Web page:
Ha wraps burlap over each large canvas and pushes acrylic paint through the back, causing the pigment to push through the porous material. But this is just the base of each of Ha's paintings. From here, he plays. Sometimes the paint is scraped, pressed, or brushed across the canvas. Each decision he makes with a piece is precise and effective. Ha seems to use the pigment more as a material than as variation in tone or hue. Most of his pieces are monochromatic with the texture demanding the most attention. 

Ha's works are large and commanding while still holding a delicacy and softness. They are quiet pieces, and fit well within their calm environment at the modern Wooson Gallery. The collection is a perfect fit for the space, and a perfect way for you to spend an afternoon.

There's much more to learn about Ha and his work than can fit in to a single post. Take the time to sit in the foyer of Wooson and flip through their collection of art books behind the counter. The receptionist will be happy to lend you one in English or Korean. 

Did I mention it's FREE? It is. 
Gallery hours: Monday - Saturday, 10:30AM - 7PM (6PM on national holidays)
Exhibition Dates: ends July 27th
Directions to Wooson: Take exit 9 from Banwoldang station. Take your first right (under the big awning) and walk for about a minute. Wooson Gallery is the large concrete building on your left.

- Lisa Highfill


An Emotional King Sejong: One of 52 Moments

Moments Watches King SejongMatt Ferguson’s art caught our attention back in 2012; so much so that we decided to make it our cover art for the very first issue of [b]racket. Since then, Matt has moved from Korea, but his collaboration with Moment Watches suggests that his time in the ROK made a lasting impression. His unique and simplistic watch design depicts King Sejong, the beloved Korean historical figure responsible for the creation of Hangul, with a tear running down his face. Matt created this work to illustrate that while Korea’s hasty rise in industry and economic power have proven fruitful for the nation, it has come at a cost to the country’s traditional culture and values. He believes that King Sejong might be happy to see Korea as successful as it has become. However, he might also be saddened by what it took out of the Korean people and environment to get here. Matt's work is a reminder of the line that Korea walks between their love of tradition, and their drive to be a leader in the modern global economy.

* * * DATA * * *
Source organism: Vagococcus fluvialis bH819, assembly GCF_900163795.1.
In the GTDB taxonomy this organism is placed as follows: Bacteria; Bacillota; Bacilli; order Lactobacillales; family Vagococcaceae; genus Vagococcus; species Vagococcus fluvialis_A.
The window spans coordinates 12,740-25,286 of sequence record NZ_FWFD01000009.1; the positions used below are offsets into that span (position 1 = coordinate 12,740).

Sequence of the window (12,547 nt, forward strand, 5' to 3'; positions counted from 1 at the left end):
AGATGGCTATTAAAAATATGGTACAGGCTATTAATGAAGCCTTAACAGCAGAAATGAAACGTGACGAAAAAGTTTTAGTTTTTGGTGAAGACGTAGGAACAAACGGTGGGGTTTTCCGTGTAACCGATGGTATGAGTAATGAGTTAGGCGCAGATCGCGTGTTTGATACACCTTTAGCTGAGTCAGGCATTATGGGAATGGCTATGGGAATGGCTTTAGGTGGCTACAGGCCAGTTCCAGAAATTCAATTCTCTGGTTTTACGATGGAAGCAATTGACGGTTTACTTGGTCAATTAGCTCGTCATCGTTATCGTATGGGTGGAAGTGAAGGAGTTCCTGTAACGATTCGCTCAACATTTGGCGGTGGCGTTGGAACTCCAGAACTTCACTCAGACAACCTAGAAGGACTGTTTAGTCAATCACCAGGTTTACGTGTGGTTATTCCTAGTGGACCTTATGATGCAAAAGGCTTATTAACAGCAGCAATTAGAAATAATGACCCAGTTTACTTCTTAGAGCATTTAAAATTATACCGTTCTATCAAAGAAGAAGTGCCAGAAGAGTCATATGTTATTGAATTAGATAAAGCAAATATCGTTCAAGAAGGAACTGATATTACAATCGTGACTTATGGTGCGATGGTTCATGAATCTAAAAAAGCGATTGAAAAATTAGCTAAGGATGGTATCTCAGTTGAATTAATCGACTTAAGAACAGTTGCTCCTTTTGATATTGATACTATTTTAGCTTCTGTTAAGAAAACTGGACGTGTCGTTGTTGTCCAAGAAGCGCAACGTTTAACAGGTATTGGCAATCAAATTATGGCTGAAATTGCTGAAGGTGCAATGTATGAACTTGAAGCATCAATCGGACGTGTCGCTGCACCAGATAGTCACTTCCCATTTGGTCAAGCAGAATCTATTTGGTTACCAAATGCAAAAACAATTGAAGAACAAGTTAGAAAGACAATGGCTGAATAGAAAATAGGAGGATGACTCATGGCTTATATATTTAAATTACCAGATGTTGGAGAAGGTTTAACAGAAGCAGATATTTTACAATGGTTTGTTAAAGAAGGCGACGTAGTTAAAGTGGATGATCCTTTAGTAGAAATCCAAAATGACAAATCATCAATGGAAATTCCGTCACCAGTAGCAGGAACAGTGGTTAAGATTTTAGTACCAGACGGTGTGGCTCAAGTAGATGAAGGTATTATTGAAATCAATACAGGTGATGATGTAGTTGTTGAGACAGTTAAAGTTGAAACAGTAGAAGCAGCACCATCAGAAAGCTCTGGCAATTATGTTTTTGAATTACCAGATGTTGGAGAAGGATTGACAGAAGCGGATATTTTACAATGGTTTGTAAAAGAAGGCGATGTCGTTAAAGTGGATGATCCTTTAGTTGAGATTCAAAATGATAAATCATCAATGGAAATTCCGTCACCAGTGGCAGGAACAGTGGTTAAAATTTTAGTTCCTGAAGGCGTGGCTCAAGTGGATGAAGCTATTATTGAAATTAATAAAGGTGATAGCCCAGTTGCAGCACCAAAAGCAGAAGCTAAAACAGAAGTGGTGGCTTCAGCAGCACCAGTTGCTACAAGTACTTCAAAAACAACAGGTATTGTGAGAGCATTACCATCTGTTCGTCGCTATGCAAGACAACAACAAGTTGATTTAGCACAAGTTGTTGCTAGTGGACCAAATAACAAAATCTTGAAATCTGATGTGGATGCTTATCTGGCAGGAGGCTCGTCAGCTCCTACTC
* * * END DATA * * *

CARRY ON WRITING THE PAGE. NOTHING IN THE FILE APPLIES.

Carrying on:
While it might be a somewhat serious message, it’s a seriously awesome-looking watch. Click here to check out the timepiece that serves as Week 12 for Moment Watches’ “Year of 52 Moments” campaign.

Sidenote: If you were planning on coming to Gallery [t.] this Saturday, Aoife Casey's reception has been postponed until February 15th. So we'll see you all NEXT weekend!

- Lisa Highfill

Cartoonist Kevin Kilgore Lightens The Expat Mood

Kilgores' got love for the ajummas Do all expats in Korea eventually turn in to grumpy kimchi-hating perpetual eye-rollers? It can sometimes feel that way. [b]racket artist Kevin Kilgore (featured in the September issue) recently had something to say about the cure for his own bad attitude in the Korea Herald this week.

“It’s so easy to start complaining about life in Korea, especially when you’ve been here for a while,” he told the Herald. “So, I figured I’m here for a reason, and I must like it here, so why not draw about that?”

And so he did. Things I Love About Korea is one of Kilgore's ongoing projects. The name says it all; he is compiling a  list of things he loves about living in the ROK and draws comics to illustrate his points. I found myself agreeing with a lot of "loves" on his list, such as Korea's delicious and inexpensive food or all the "freebies" that come heavily taped to products you buy at the grocery store. While scrolling though some of Kilgore's comics I even began to feel a bit sappy and sentimental about those interactions and occurrences that we can only experience here in Korea. Then I remembered how much people spit in the street and got a hold of myself.

But remember to focus on the positives, folks, and keep up with all the Korean things Kevin loves (you probably love 'em too) at his blog.

Check out the article at the Korea Herald which features Kilgore and a number of other artists who have experienced and create comics based on expat life in the country we love, and admittedly, sometimes love to hate.

- Lisa Highfill